Troll diving lures over the shallow fringing reefs of Gatakers Bay, Pt Vernon, Round Island or Woody Island and you should find trout quite willing to take your offering. Early starts are a must, with the best of this style of fishing done and dusted by 8am most days. If you wish to persist thereafter, then either anchor up and fish baits of pilchard, herring or hardihead or drift the same reefs hopping plastics.

Speed can be a bite trigger for the coral trout when it comes to trolling and also plastics. Trolling at around 4-6 knots seems most effective for trout (depending on the lure) whilst a slower 2 knot pace will score you more estuary cod. Expect a bit of bycatch with the likes of squire, moses perch, stripies and mackerel getting in on the act at times.

Flats Fishos In Their Element

This time of year, and over tides like those right now will see a few keen flats fishos sneaking about up on the local flats chasing golden and diamond trevally, queenfish, permit and any other shallow-water predator that might venture into the skinny water looking for a feed. The flats south of Moon Point and around the bay islands are popular and proven locations, though the many flats further down the straits can be equally productive.

Avoid the green zones down the straits and look for flats with more dominant entry and exit channels to better pinpoint the likely feeding areas. Look for baitfish hiding up in the shallows and mimic these fodder species as best you can. Fly fishos in particular have the edge when it comes to this fishery, with a stealthy approach and lightly weighted presentation less likely to spook the wary fish cruising the flats.

Do not be surprised to find threadfin salmon, barra, blue salmon and numbers of flathead up on the flats down the straits over the bigger tides. Grunter too can be found anywhere there is a little stirred up water or along the mangrove line over the top of the tide. Obviously whiting are another target species that respond exceptionally well to micro surface lures whipped along at a steady pace.

Big River Predators On The Chew

The big tides will make the upper reaches of our rivers quite challenging but will also see the lower reaches come to life. Threadfin salmon, barra, jew, blue salmon and grunter are the main targets, though flathead, bream and whiting are also likely from the broader waters nearer the river mouths.

The Mary/Susan system will see the better catches of the above species, with threadies in particular worthy of a session or two hopping vibes through the holes and along the river banks. The latter stages of the ebb tide are best in the main system, whereas the higher tides will often see these fish venture up the feeder creeks.

There has been some great barra action of late for those twitching hardbodies around snags and rock bars or working vibes along the nearby banks. Scanning these fish up on the latest sonar technology makes it all just a little too easy at times, though you need to find fish that are active and hunting and not simply hanging out waiting for the tide to trigger their next move.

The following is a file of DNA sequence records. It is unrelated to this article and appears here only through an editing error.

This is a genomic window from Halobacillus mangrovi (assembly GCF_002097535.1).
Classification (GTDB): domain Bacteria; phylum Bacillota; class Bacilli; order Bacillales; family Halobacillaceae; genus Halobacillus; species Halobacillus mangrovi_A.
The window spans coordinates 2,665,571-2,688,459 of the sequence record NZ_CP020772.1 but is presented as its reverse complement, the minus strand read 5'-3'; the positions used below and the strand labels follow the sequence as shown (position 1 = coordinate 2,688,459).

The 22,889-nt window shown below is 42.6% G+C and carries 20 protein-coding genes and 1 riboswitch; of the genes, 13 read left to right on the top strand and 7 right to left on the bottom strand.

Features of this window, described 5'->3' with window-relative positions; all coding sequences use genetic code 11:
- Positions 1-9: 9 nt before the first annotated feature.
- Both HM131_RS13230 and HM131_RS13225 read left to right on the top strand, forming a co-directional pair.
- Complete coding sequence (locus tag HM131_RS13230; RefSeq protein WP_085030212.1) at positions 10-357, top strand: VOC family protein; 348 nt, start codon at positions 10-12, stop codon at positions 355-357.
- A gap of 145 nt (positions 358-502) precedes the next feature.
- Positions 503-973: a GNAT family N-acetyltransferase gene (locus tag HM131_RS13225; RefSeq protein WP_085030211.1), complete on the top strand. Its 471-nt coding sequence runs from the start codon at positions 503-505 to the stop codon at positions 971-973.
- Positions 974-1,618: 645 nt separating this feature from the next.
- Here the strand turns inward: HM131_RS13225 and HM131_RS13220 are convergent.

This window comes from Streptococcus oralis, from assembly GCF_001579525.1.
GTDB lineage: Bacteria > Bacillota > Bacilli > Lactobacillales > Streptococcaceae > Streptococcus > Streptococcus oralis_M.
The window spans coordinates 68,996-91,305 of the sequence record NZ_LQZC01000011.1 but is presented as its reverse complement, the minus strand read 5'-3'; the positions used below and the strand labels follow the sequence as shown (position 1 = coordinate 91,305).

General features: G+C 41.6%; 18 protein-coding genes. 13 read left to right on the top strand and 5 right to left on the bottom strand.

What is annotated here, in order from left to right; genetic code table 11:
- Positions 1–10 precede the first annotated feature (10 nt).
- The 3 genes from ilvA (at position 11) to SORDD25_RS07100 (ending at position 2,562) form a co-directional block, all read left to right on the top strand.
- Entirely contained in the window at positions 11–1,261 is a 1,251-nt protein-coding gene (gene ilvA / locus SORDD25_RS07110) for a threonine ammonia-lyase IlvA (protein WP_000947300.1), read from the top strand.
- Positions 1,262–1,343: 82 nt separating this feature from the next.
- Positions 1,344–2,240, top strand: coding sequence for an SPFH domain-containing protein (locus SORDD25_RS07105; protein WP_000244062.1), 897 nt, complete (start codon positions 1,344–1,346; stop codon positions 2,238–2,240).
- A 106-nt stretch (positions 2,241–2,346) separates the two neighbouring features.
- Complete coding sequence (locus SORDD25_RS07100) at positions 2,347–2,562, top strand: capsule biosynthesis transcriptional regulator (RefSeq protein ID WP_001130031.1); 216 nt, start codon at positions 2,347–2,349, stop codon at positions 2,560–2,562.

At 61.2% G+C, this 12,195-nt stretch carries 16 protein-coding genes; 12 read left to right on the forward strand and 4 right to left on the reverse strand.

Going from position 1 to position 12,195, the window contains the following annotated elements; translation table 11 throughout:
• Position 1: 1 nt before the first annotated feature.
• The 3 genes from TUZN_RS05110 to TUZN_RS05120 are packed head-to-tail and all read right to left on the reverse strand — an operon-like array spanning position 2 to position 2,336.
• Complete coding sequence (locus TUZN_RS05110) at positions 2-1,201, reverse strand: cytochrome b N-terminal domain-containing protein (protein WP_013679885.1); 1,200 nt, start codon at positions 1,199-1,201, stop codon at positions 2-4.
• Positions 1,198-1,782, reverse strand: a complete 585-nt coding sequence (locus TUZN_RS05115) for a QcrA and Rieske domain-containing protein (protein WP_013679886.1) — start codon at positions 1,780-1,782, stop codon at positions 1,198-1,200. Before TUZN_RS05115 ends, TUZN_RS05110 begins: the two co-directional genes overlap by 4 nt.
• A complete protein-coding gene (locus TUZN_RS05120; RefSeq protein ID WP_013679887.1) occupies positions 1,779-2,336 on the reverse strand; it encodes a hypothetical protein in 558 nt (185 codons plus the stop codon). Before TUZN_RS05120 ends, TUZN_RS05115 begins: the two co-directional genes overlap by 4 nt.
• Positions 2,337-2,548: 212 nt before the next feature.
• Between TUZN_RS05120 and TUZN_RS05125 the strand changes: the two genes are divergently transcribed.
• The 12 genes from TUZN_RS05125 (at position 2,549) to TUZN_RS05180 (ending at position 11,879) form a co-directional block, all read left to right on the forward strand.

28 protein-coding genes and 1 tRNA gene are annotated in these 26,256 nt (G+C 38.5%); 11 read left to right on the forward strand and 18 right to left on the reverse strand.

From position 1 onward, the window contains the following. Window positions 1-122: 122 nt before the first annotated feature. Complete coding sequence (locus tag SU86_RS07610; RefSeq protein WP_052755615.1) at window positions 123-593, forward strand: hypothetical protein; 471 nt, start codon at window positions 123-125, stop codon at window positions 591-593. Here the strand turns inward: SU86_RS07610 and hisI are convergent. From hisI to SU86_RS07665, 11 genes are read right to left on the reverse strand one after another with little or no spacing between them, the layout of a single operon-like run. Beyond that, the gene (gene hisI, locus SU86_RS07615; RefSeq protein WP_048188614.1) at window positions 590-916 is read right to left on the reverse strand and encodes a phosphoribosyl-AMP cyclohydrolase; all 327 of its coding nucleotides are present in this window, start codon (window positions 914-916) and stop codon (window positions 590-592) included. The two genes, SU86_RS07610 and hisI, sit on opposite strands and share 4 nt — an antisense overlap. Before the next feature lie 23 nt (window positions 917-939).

Night sessions can be crazy on the river and the sounds of barra and threadies feeding can really get the casting arm twitching. Spend some time on the rivers at night and you will soon learn just how mobile these fish can be. Kicking back with a live bait soaking is an obvious option, but the more active fishos might consider surface walkers, fizzers and poppers for a ton more fun.

Increasing water temperatures have stirred the local mangrove jack populations into action. If you can handle the sandflies and mozzies up the creeks over on Fraser then these are your best areas to target jacks at present. Bait fishos will do well with strips of fresh mullet or livies and can expect a bit of bycatch in the form of cod, bream and grunter.

The Burrum system is home to great numbers of jacks and offers a wide variety of terrain in which to seek them out. The sandflies and mozzies aren’t too bad up that way either, but don’t venture out without the Bushmans regardless. Barra will be worth chasing up in the Burrum too, though those switched on to that scene will likely be aware of their tendency to move on the bigger tides and will seek them out downstream amongst the islands and eddied waters around rock bars and snags in the vicinity.

A Little Bit Of Everything And A Whole Lot Of Nothing At The Pier

The new moon could see another run of mackerel at the Urangan Pier this week, though the northerly winds may also keep them at bay. Reports lately suggest there has been a smattering of species but very few in numbers. Golden trevally have come a little too close for their own good at times and the odd school of mack tuna has swum close enough to be tangled with, but the mackerel have been a bit absent during spells of northerly weather.